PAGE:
These tiny black bugs are most likely aphids, which are a common hibiscus pest. They are frequently found on or near hibiscus flower buds and new leaves. The sheer number and contrasting color of many aphids makes them easy to spot, particularly during the spring as new growth occurs. Aphids are one of the most prevalent pests and at least 250 different aphid species are pests of important commercial plants within the United States. Act quickly to address this commmon pest. A large population of aphids can injure or even kill hibiscus.
Aphids are very small, pear-shaped insects, ranging in size from 1/32-inch to 1/8-inch in length. Aphids come in just about every color including black, white, yellow and pink. Green aphids are also common on hibiscus plants. While aphids are visible to the naked eye, a magnifying glass is useful to positively identify this pest. All aphids have a pair of small, pointed dual cornicles that protrude from their posteriors. You can be certain the pest is an aphid if these are present, because no other insect has these features.
A small population of aphids will produce cupped or distorted leaves. Leaves will remain this way until they eventually fall off the hibiscus. Flowers buds may also harden, which will result in distorted flowers. Aphids excrete sugary liquid honeydew in their wake, which consists of unused plant sap and any other waste products. This substance is a common growing medium for a visually unappealing black fungus known as sooty mold. Sooty mold may stunt the growth of the plant by interfering with photosynthesis and will attract ants. Aphids also carry viruses that may stunt or kill plants that they infect. This ability to transmit disease is potentially more deadly than the damage inflicted from their feeding.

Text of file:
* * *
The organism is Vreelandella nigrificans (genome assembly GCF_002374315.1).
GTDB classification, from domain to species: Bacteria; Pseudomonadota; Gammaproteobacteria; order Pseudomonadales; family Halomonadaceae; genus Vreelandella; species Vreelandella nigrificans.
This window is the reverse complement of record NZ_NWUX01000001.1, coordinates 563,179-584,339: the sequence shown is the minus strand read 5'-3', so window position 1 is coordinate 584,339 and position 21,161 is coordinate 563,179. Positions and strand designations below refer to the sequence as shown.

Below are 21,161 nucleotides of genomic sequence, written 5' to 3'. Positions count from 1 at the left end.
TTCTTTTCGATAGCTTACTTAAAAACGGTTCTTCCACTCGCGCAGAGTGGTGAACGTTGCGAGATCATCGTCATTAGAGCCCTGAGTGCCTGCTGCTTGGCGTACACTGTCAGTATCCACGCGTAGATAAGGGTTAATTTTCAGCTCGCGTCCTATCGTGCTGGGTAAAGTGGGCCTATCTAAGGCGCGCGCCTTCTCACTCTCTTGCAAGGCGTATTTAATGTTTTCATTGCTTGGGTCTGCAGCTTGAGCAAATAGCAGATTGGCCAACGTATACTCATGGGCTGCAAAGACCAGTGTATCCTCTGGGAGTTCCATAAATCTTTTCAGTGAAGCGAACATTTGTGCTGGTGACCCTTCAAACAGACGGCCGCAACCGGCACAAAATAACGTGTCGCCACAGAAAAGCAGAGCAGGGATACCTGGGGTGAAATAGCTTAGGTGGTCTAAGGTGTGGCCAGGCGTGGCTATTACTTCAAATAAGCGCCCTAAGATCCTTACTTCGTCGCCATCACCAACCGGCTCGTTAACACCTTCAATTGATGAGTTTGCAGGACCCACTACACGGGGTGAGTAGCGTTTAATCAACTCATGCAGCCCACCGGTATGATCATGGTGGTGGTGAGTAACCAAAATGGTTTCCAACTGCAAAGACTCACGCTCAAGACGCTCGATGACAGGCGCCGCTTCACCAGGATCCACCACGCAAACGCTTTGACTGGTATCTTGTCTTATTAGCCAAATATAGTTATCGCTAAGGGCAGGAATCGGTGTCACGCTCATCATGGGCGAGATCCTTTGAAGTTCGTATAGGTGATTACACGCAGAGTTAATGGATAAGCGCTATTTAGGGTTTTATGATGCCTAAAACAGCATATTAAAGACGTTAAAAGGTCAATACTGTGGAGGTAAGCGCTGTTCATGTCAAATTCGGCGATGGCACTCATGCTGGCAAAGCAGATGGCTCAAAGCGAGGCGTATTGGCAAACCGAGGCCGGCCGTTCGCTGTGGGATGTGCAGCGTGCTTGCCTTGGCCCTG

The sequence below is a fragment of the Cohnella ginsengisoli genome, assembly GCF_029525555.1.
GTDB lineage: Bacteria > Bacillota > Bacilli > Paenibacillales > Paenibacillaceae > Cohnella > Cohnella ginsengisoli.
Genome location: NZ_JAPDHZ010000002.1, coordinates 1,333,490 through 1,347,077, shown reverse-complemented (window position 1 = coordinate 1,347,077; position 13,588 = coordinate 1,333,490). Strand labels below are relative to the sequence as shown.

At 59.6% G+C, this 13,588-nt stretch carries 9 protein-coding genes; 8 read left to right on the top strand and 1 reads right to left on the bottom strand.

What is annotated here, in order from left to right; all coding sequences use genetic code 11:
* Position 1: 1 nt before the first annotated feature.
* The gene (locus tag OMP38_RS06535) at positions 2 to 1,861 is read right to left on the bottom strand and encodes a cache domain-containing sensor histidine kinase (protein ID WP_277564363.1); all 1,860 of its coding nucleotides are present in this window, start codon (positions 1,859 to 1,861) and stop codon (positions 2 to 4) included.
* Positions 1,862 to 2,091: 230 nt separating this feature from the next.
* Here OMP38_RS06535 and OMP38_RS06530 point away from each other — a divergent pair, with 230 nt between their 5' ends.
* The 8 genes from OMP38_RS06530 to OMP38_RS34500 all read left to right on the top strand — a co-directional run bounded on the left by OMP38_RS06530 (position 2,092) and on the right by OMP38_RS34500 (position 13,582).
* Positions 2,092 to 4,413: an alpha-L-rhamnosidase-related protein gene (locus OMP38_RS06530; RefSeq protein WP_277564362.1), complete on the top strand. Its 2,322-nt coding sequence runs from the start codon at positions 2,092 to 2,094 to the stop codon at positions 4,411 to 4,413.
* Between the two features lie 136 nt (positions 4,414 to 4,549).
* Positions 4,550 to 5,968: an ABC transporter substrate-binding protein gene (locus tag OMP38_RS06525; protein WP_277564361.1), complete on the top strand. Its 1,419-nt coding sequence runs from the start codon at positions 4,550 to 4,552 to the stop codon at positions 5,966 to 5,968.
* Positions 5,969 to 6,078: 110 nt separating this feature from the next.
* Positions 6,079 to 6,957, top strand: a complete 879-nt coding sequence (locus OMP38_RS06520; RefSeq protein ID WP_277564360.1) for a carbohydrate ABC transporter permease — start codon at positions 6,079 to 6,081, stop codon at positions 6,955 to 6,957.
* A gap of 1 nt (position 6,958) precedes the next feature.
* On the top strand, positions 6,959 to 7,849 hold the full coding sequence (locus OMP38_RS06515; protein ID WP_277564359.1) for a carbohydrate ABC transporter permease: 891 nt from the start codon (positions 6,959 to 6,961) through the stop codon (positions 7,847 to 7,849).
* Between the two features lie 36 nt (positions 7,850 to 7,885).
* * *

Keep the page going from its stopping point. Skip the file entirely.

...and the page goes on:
Aphids are fairly defenseless and easily controlled while their population numbers are low. Unfortunately, the reproductive capacity of aphids is so great that early detection and multiple control strategies are often necessary. Regularly examine new growth for signs of infestation. A small colony of aphids may be hand-picked, crushed or even sprayed off plants using water. There are also numerous insects that feed on aphids including ladybird beetles, green lacewings, syrphid fly larvae and parasitic wasps. These beneficial predators will naturally attract to infestations but, if necessary, more of some species may be purchased. Ladybird beetles are available for purchase at many garden centers.
If natural means of control are not sufficient forms of aphid control, for example if aphids are observed on at least five percent of the hibiscus new growth, consider using insecticides. Insecticidal soaps and horticultural oil can be very effective against aphids and will have little residual effect on hibiscus foliage, people or beneficial insects. Coverage of all parts of the twigs and both side of the leaves is essential because aphids must be directly sprayed with these substances to work. Multiple applications are often necessary.